Background: Addiction specialists frequently find themselves faced with suicidal behavior in their addictions patients. Although many addiction treatment programs will not accept clients with recent suicidal behavior, up to 40% of patients seeking treatment for substance dependence report a history of suicide attempt(s).(1-3) Risk factors for suicide have been studied in the general population and among people with mental illness, less is known about risk factors in those with substance use disorders and co-occurring disorders.
Methods: Studies, psychological autopsies and recent reviews on risk factors for suicide and suicide attempts in patients with alcohol and drug use disorders and the relationship with co-occurring mental illness were examined.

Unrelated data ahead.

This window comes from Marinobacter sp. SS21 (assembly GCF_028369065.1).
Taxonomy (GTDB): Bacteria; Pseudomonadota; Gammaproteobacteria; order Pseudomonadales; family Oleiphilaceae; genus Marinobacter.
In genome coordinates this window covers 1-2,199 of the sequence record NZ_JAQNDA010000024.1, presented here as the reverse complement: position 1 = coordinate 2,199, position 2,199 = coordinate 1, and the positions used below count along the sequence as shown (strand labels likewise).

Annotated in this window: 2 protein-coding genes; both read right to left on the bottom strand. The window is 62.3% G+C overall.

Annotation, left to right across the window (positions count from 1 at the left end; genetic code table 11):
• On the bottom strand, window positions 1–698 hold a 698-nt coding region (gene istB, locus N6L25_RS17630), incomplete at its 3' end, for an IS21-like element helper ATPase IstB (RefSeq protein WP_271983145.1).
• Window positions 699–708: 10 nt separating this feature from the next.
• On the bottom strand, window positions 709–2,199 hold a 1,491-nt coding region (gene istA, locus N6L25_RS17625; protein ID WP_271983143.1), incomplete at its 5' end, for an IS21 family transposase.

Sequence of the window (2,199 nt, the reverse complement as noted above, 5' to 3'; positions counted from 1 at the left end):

Results and conclusions: Suicidal behavior is a significant problem for people with co-occurring disorders seeking addiction treatment. Several predisposing and precipitating risk factors such as marital and interpersonal relationship disruption, occupational and financial stressors, recent heavy substance use and intoxication as well as a history of previous suicide attempts and sexual abuse combine in an additive fashion with personality traits and mental illnesses to intensify risk for suicidal behavior in addiction patients. Major depression, bipolar disorder, borderline personality disorder and post-traumatic stress disorder are especially associated with suicidal behavior in people with addictive disorders.
Discussion and scientific significance: Treatment implications of these findings are discussed. Addiction treatment providers should routinely gather information about client's suicidal histories, thoughts, and plans in order to assess risk and develop treatment plans for suicidality at various points in treatment.
© American Academy of Addiction Psychiatry.